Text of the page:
21 June 2013

I feel terrible

I've always had headaches. I call them migraines because they sound like what people say migraines feel like. I've always thought they were related to weather or pollen. Lately though they've been getting worse so after two months of nearly constant throbbing marked by about a day a week of excruciating pain I decided to go see a doctor.

Since moving to the west coast I really haven't had a family doctor. I did for a while but he retired after two months. The benefits of having all your medical records with a single person are pretty obvious but it can be really hard to find a clinic that's accepting new patients. Then, with all of the moving around and travelling I was doing it was really hard to even narrow down where exactly this doctor should be. So for the past few years I've just wandered into the nearest walk-in clinic any time something has been wrong.

Usually I haven't been that impressed. The doctor will come in, glance at me once and then never look up again. The visits felt rushed and without a detailed history they could only prescribe based on what I was telling them. This time though I got a really good doctor who asked me a lot of questions about my history and made me promise to come back to her and not go to any other clinics until we'd nailed down this problem.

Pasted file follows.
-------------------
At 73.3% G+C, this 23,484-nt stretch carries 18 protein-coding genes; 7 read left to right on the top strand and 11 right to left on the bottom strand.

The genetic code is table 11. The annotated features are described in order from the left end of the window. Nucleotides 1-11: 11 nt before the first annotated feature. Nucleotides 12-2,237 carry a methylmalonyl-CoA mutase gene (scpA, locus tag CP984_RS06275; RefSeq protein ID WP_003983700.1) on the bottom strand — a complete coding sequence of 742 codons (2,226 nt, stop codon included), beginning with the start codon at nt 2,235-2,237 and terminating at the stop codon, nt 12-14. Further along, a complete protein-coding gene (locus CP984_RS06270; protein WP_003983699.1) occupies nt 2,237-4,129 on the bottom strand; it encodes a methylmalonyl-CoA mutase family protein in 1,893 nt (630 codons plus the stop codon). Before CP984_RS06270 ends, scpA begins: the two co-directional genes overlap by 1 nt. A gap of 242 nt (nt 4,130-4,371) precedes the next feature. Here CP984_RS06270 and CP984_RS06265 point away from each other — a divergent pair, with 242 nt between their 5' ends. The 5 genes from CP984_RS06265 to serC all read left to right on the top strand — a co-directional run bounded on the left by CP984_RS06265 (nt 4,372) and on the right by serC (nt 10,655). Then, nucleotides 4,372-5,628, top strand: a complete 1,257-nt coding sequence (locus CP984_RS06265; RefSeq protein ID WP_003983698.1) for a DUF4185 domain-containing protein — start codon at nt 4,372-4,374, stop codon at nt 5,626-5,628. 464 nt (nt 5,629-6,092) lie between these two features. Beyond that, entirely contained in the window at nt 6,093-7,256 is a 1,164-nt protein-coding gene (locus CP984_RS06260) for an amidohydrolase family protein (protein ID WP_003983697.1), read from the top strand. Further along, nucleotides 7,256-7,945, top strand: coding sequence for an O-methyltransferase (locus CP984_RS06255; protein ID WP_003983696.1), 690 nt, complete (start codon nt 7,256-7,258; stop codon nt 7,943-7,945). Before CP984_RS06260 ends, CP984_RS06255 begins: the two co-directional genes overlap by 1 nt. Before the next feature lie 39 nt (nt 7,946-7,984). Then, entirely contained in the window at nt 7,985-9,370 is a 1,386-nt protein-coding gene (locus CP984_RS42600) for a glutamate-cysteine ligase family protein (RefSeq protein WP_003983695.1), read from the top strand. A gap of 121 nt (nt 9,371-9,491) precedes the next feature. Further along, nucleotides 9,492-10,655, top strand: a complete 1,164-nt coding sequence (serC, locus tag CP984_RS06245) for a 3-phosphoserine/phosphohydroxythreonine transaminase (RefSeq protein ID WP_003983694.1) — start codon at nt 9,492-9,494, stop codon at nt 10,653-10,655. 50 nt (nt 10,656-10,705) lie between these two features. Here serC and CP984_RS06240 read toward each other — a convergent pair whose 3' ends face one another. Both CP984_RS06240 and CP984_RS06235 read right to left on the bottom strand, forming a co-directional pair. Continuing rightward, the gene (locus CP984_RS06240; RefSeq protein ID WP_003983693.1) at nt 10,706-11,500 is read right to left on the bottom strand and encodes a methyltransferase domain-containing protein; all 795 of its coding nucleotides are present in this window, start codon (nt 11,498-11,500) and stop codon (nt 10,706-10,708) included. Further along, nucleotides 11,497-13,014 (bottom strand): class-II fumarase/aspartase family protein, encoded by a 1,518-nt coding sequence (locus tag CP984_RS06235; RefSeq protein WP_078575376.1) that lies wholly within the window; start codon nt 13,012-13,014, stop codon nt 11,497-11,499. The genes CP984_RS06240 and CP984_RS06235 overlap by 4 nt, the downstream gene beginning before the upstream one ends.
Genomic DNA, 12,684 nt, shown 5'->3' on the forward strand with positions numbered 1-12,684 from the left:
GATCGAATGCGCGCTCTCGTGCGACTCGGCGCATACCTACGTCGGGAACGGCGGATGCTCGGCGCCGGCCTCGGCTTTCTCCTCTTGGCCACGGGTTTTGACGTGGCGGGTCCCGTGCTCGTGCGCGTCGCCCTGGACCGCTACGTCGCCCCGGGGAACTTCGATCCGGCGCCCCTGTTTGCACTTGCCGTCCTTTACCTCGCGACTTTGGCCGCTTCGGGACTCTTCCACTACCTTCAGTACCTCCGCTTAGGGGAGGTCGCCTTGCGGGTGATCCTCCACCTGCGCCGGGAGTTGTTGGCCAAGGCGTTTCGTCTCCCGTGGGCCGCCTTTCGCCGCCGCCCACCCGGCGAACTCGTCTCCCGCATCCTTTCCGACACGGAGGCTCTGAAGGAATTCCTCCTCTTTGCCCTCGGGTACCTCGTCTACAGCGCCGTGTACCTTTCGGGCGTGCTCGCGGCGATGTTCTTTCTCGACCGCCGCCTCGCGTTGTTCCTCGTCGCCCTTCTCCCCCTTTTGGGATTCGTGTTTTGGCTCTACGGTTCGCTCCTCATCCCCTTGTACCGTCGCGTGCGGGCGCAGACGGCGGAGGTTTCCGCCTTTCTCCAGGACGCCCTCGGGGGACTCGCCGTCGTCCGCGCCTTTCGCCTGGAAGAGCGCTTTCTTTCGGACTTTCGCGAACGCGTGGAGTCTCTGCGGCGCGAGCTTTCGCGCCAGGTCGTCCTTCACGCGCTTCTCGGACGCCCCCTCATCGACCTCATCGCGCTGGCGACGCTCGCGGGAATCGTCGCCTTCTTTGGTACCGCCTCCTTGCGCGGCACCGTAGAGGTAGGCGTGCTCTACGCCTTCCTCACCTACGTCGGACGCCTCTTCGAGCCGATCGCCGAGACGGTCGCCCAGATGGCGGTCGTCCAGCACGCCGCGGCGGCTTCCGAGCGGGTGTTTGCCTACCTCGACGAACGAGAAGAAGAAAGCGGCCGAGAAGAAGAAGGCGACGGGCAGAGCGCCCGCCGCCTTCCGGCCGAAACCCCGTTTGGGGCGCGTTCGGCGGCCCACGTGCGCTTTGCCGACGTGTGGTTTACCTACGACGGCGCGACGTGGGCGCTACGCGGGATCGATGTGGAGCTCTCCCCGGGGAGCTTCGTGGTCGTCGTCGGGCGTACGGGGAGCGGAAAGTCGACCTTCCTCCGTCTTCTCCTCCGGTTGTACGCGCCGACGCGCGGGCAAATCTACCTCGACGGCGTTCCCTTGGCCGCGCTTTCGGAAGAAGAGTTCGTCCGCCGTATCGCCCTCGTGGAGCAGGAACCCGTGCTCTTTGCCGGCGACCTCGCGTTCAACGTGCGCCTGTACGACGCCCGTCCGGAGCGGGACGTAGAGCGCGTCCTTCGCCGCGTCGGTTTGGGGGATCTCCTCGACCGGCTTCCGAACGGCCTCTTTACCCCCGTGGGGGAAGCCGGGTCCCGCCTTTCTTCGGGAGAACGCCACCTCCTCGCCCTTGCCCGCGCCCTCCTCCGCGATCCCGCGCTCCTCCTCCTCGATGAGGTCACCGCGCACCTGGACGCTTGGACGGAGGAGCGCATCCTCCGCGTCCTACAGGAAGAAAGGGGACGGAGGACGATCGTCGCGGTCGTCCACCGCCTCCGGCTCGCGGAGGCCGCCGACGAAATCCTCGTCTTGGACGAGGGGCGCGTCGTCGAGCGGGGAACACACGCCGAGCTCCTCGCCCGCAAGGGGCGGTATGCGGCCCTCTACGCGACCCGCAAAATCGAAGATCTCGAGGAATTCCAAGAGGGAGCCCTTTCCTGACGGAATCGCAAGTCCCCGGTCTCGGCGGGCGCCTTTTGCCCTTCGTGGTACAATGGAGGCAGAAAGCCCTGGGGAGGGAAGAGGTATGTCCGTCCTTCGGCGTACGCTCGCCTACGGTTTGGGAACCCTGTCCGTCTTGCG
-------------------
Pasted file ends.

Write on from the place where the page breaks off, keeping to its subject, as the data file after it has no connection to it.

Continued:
The doctor gently chided me for waiting as long as I did to come in and immediately ordered a raft of tests. She said she saw something in my eyes that made her want to get a CT scan done as well. I won't lie. That scared me.

CT Scan?!? You mean like.... for cancer?!?

My brain is pretty much my favourite part of me. I know holistic practitioners will be upset with me for singling out a single part of what is actually an entirely interconnected system of me-ness or whatever but there it is. I've always felt that  my ability to think is the one thing I value above everything else and the mere suggestion that there might be something wrong with it terrified me.

Fear isn't the best motivator but in the absence of any other it will do nicely. So I went and had the tests done.

I told myself that if the CT scan and the blood work came back without anything scary on it I would need to deal with my health problem right away. If not ... well ... I'm not a hypochondriac and I refuse to go there until I'm told to. It's too easy to convince yourself you have something awful before hearing it for sure and that kind of thinking is truly debilitating.

So I went for the tests with a specific desired outcome in mind; that is: I'm not sick. I'm just fat and lazy. I can fix that.

Wish me luck.

Lessons learned in this episode:

  • Having a family doctor is important. I'm going to start looking for one.
  • Don't wait until your life is unmanageable to see a doctor. Treat symptoms early if possible.
  • I am very VERY lucky to live in a country that takes care of its citizens and have a job with such good insurance.

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